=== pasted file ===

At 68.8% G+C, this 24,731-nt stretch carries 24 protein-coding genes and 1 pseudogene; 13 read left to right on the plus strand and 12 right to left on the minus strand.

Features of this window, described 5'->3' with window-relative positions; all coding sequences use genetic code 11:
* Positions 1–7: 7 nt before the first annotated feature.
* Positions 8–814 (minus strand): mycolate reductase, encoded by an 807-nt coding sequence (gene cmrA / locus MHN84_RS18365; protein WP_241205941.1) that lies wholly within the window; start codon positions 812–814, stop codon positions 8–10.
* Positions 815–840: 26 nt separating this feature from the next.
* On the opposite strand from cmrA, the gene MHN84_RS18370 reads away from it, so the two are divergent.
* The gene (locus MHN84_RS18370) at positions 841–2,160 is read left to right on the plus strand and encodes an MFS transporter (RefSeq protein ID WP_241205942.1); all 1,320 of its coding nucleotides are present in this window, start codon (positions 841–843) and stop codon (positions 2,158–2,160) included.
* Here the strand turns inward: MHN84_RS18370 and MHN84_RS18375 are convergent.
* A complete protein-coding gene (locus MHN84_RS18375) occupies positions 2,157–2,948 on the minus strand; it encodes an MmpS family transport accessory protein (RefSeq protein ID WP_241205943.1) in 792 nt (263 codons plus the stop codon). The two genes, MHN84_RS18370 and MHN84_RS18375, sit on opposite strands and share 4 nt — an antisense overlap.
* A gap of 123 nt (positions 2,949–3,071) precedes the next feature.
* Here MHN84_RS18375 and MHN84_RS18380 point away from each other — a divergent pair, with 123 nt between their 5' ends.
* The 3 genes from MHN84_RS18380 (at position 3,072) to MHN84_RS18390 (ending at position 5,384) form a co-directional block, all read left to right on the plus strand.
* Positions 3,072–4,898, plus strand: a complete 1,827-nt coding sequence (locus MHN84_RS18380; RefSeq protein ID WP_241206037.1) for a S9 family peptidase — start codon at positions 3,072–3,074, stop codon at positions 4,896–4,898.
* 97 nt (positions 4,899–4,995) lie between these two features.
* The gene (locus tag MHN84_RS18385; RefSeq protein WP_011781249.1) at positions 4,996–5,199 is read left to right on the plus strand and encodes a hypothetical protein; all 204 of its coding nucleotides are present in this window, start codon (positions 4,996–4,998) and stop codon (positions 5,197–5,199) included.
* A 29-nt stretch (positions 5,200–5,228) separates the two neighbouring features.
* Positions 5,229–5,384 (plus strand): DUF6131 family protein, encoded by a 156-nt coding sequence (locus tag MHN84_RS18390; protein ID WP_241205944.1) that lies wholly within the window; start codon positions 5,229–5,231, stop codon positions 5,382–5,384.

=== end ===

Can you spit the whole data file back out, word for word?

At 68.8% G+C, this 24,731-nt stretch carries 24 protein-coding genes and 1 pseudogene; 13 read left to right on the plus strand and 12 right to left on the minus strand.

Features of this window, described 5'->3' with window-relative positions; all coding sequences use genetic code 11:
* Positions 1–7: 7 nt before the first annotated feature.
* Positions 8–814 (minus strand): mycolate reductase, encoded by an 807-nt coding sequence (gene cmrA / locus MHN84_RS18365; protein WP_241205941.1) that lies wholly within the window; start codon positions 812–814, stop codon positions 8–10.
* Positions 815–840: 26 nt separating this feature from the next.
* On the opposite strand from cmrA, the gene MHN84_RS18370 reads away from it, so the two are divergent.
* The gene (locus MHN84_RS18370) at positions 841–2,160 is read left to right on the plus strand and encodes an MFS transporter (RefSeq protein ID WP_241205942.1); all 1,320 of its coding nucleotides are present in this window, start codon (positions 841–843) and stop codon (positions 2,158–2,160) included.
* Here the strand turns inward: MHN84_RS18370 and MHN84_RS18375 are convergent.
* A complete protein-coding gene (locus MHN84_RS18375) occupies positions 2,157–2,948 on the minus strand; it encodes an MmpS family transport accessory protein (RefSeq protein ID WP_241205943.1) in 792 nt (263 codons plus the stop codon). The two genes, MHN84_RS18370 and MHN84_RS18375, sit on opposite strands and share 4 nt — an antisense overlap.
* A gap of 123 nt (positions 2,949–3,071) precedes the next feature.
* Here MHN84_RS18375 and MHN84_RS18380 point away from each other — a divergent pair, with 123 nt between their 5' ends.
* The 3 genes from MHN84_RS18380 (at position 3,072) to MHN84_RS18390 (ending at position 5,384) form a co-directional block, all read left to right on the plus strand.
* Positions 3,072–4,898, plus strand: a complete 1,827-nt coding sequence (locus MHN84_RS18380; RefSeq protein ID WP_241206037.1) for a S9 family peptidase — start codon at positions 3,072–3,074, stop codon at positions 4,896–4,898.
* 97 nt (positions 4,899–4,995) lie between these two features.
* The gene (locus tag MHN84_RS18385; RefSeq protein WP_011781249.1) at positions 4,996–5,199 is read left to right on the plus strand and encodes a hypothetical protein; all 204 of its coding nucleotides are present in this window, start codon (positions 4,996–4,998) and stop codon (positions 5,197–5,199) included.
* A 29-nt stretch (positions 5,200–5,228) separates the two neighbouring features.
* Positions 5,229–5,384 (plus strand): DUF6131 family protein, encoded by a 156-nt coding sequence (locus tag MHN84_RS18390; protein ID WP_241205944.1) that lies wholly within the window; start codon positions 5,229–5,231, stop codon positions 5,382–5,384.